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InfoQ Homepage News Uber Migrates 1 Trillion Records from DynamoDB to LedgerStore to Save $6 Million Annually

Uber Migrates 1 Trillion Records from DynamoDB to LedgerStore to Save $6 Million Annually

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Uber migrated all its payment transaction data from DynamoDB and blob storage into a new long-term solution, a purpose-built data store named LedgerStore. The company was looking for cost savings and had previously reduced the use of DynamoDB to store hot data (12 weeks old). The move resulted in significant savings and simplified the storage architecture.

Uber built Gulfstream, its payment platform, in 2017 and used DynamoDB for storage. Due to rising storage costs, DynamoDB was used only for the most recent data (12 weeks), and older data was stored in TerraBlob, an S3-like service created in-house by Uber.

In the meantime, the company started working on a dedicated solution for storing financial transactions with data integrity guarantees. Kaushik Devarajaiah, tech lead at Uber, explains the unique challenges of creating a bespoke data store:

LedgerStore is an immutable storage solution at Uber that provides verifiable data completeness and correctness guarantees to ensure data integrity for these transactions. [...] Considering that ledgers are the source of truth of any financial event or data movement at Uber, it is important to be able to look up ledgers from various access patterns via indexes. This brings in the need for trillions of indexes to index hundreds of billions of ledgers.

LedgerStore supports strongly and eventually consistent indexes. For strongly consistent indexes, the data store uses a two-phase commit. It first persists the indent on the index and subsequently persists the record. Lastly, if the record write succeeds, the intent is asynchronously committed or rolled back in case of failure. If the intent write fails, the whole insert operation fails, as consistency guarantees cannot be supported. During reads, any writes with uncommitted intents are either committed (if the record read succeeds) or deleted (if the record read fails) asynchronously. LedgerStore implements eventually consistent indexes by leveraging materialized views from its home-grown Docstore database, a distributed database built on top of MySQL.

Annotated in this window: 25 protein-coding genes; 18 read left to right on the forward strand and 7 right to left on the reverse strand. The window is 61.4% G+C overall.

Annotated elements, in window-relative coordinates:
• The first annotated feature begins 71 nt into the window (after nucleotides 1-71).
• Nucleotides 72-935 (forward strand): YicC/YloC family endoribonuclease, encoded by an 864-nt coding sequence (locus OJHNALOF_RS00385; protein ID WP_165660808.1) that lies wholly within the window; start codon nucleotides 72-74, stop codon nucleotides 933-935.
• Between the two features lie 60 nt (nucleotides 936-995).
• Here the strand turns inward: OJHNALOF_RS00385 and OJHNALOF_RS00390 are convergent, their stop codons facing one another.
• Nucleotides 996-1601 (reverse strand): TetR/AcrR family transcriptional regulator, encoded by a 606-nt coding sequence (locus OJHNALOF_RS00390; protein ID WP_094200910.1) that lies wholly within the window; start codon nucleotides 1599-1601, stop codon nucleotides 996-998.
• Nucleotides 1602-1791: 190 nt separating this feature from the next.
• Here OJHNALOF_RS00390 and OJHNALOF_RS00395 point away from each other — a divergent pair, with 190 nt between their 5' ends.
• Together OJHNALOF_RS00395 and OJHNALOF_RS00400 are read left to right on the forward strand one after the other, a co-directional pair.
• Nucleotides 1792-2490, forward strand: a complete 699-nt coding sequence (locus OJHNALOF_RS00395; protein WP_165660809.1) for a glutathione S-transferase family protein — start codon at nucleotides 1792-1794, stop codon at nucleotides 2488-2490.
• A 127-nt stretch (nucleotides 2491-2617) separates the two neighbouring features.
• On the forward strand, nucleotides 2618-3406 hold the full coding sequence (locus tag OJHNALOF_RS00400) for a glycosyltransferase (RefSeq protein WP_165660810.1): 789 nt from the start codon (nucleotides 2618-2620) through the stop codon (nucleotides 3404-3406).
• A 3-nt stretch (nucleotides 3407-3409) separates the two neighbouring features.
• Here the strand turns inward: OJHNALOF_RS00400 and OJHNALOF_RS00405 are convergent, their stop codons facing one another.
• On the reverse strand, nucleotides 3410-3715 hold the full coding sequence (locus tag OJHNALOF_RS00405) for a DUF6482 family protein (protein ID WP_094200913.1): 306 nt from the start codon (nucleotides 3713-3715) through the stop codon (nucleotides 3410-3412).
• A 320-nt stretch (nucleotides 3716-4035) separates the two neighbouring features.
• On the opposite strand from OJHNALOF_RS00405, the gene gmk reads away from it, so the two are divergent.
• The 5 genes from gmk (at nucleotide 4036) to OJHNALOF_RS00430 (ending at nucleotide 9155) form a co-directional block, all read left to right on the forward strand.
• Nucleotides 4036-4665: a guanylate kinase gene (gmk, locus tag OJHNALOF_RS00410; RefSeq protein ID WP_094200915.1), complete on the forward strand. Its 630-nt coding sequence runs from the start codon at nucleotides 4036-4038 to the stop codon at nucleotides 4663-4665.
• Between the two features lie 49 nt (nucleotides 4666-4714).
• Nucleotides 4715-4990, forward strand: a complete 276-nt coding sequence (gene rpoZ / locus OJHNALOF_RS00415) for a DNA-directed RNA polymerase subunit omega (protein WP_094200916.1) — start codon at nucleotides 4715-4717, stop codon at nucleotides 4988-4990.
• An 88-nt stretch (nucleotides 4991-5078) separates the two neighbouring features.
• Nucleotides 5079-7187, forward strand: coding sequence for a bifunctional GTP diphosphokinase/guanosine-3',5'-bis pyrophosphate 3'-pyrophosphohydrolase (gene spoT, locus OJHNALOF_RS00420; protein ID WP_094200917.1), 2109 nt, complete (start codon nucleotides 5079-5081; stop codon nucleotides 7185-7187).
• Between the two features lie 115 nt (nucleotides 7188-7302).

Two-phase Commit Write For Strongly Consistent Indexes (Source: Uber Engineering Blog)

To offload older ledger data to cold storage, LedgerStore uses time-range indexes to support temporal queries. Uber moved from using DynamoDB and Docstore for storing time-range indexes. The original solution utilized two tables in DynamoDB, one optimized for writes and the second for reads. This design was dictated by DynamoDB’s capacity management and avoided hot partitions and throttling. The new design uses the Docstore database with a single table, and leverages prefix scanning for efficient reads.

LedgerStore supports index lifecycle management, automating data reindexing in case the index definition changes. The process creates a new index, backfills the data from the old index, performs relevant validations, swaps indexes, and deletes the old one.

Index Backfilling From Cold Storage (Source: Uber Engineering Blog)

The company faced unique challenges while migrating petabytes of financial transaction data into LedgerStore. It used shadow and offline validation to ensure the correctness of the migration and the performance and scalability of LedgerStore in the production environment. For shadow validation, Gulfstorm was double-writing the data to DynamoDB and LedgerStore and comparing the data returned by reads between the two data stores.

Additionally, Uber implemented offline validation for historical data, coupled with the incremental backfill job running in Apache Spark. The backfill process alone posed significant problems, as the load generated by the process amounted to ten times the usual production load, and the overall process took three months. Engineers used several measures to control the process and mitigate any issues, including dynamic rate control to adjust the processing rate based on the production traffic handled by the platform and emergency stop to halt the process quickly in case of major issues.

Lastly, the team took a conservative approach towards the rollout and adopted a fallback to fetching the data from DynamoDB in case it wasn’t found in LedgerStore. The overall migration was completed successfully, and the company didn’t experience any downtime or outages during and after the migration. The move to LedgerStore resulted in significant cost savings, with estimated yearly savings of over $6 million.

UPDATE: Since this news was published, it has sparked a debate on Hacker News and Reddit, with hundreds of comments posted. Many users discussed the pros and cons of using cloud provider services vs. building solutions, including databases in-house. Some users questioned whether rolling out a custom data store offers a justifiable return on investment, considering staff salaries, maintenance overheads, and the effort spent on data migrations.

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